“This is obviously a huge humanitarian problem, but also an economic one. Every day we learn about the problems of other companies that suspend their operations due to the fact that some components they use in production are or were produced in Ukraine, and the supply chain has been interrupted” – says Sławomir Bąk.
“It should also be remembered that COVID-19 is not over yet, although the topic has subsided a bit. The news from China is not very optimistic. Five large cities with a population of 37 million people are closed and quarantined, including with the production of necessary electronic components in Shenzhen. This is roughly the size of the entire population of Poland, so you can see that this problem has not disappeared yet and will continue to have a noticeable impact on supply chains.
Euler Hermes forecasts that the only thing that may improve the situation on the Polish market in the short term and stabilise the condition of enterprises in the coming months will be an increase in consumption and growing demand, among others. for food and basic necessities due to the large influx of refugees from war-torn Ukraine.
On the other hand, the state’s financial effort related to the war (e.g. care for refugees and a rapid increase in defence spending) may cause the state to limit its support for entrepreneurs, which could be expected in connection with, for example, rising energy prices.
All industries will be more or less affected
All industries will be more or less affected by the consequences of the war in Ukraine. I would include the construction, transport, steel and machinery industries in the latter group, as well as agriculture, because the prices of fertilisers have increased and will increase even more” is the forecast of the member of the management board of Euler Hermes for risk assessment.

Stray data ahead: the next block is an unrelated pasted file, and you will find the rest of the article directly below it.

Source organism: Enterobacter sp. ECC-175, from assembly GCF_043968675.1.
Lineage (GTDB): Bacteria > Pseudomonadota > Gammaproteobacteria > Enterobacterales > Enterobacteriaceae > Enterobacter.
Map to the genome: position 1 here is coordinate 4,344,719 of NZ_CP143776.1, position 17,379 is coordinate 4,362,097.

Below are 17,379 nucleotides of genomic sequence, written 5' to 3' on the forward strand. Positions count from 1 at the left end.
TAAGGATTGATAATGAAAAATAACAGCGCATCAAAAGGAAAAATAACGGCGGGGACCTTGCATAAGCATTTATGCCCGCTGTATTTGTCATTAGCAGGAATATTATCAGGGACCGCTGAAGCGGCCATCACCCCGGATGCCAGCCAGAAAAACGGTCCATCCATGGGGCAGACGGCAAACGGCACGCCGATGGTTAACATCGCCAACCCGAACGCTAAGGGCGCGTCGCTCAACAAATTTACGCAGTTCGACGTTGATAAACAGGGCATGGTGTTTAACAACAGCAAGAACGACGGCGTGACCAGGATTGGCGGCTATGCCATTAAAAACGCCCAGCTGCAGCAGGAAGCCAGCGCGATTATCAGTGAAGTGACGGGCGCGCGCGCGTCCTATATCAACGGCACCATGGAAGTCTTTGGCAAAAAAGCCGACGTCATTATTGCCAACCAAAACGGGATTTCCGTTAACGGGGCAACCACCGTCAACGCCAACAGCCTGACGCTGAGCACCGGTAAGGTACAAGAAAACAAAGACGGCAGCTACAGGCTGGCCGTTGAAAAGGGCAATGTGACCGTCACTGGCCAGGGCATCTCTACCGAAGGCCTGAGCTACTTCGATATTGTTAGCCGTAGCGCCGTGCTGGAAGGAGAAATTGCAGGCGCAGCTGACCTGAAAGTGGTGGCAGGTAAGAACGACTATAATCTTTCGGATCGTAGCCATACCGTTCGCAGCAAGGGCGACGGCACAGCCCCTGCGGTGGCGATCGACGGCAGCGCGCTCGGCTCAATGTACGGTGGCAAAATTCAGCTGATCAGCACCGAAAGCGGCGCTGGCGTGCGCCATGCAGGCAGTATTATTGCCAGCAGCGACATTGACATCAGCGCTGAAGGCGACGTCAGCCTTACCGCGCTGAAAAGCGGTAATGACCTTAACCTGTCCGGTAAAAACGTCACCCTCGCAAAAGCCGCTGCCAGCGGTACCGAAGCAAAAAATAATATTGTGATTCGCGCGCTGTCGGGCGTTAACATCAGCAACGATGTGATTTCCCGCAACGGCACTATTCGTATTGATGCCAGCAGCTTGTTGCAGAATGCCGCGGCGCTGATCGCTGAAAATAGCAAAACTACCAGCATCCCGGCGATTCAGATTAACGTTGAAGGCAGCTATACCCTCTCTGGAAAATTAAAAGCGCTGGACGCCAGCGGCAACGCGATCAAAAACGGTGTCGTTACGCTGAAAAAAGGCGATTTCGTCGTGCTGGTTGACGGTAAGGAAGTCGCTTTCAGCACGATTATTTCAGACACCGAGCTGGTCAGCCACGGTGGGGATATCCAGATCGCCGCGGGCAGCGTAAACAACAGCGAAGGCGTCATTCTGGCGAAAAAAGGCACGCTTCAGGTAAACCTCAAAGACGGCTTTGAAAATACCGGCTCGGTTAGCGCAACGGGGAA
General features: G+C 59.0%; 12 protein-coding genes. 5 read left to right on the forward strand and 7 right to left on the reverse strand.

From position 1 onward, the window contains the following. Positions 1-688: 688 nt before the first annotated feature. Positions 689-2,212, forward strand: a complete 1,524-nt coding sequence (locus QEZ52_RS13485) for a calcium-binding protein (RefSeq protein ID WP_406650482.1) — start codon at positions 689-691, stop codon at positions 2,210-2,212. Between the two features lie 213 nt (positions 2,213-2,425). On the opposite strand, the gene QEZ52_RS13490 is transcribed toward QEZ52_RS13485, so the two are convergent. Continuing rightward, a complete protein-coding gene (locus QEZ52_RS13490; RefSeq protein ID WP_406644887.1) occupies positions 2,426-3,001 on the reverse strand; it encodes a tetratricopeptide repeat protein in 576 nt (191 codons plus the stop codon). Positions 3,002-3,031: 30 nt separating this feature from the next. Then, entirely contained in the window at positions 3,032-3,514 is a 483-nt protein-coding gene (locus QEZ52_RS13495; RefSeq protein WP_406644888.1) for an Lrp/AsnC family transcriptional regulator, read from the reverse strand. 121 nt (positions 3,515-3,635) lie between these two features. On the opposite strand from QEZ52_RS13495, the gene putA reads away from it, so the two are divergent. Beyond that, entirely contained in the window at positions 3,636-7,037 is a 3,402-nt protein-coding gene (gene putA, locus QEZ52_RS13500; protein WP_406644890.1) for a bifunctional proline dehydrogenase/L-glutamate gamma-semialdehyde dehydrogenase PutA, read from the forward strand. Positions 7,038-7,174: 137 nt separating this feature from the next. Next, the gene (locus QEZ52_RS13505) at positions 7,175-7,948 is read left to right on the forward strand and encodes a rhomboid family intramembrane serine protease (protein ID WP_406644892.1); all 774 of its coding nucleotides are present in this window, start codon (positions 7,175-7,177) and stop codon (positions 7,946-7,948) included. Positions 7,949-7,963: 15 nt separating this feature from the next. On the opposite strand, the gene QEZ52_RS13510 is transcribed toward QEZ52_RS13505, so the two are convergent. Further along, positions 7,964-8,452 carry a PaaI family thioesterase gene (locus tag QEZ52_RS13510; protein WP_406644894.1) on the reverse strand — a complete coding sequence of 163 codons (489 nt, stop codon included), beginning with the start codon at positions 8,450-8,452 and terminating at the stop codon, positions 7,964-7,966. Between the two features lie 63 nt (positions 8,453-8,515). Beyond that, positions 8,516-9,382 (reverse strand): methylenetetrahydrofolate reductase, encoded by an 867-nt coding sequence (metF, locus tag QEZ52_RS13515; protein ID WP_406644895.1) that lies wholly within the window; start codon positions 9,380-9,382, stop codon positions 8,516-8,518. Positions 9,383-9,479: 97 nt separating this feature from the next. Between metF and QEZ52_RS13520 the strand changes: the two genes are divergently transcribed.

In the construction and transport industries, the deficit of employees was previously estimated at 100-150000 people in each of them, and now a significant part of the employed people left back to Ukraine to fight in defence of their homeland.
In the short term, we also have to take into account the outflow of foreign investments to markets that are less prone to escalation of the conflict. However, this may change after a few years – the war will be another factor after the pandemic that will make entrepreneurs aware of the need to shorten and diversify supply chains.
According to Euler Hermes experts, the countries of Central and Eastern Europe, including Poland, may be a place of redirection of production and activities withdrawn not only from Asia, but also from Russia.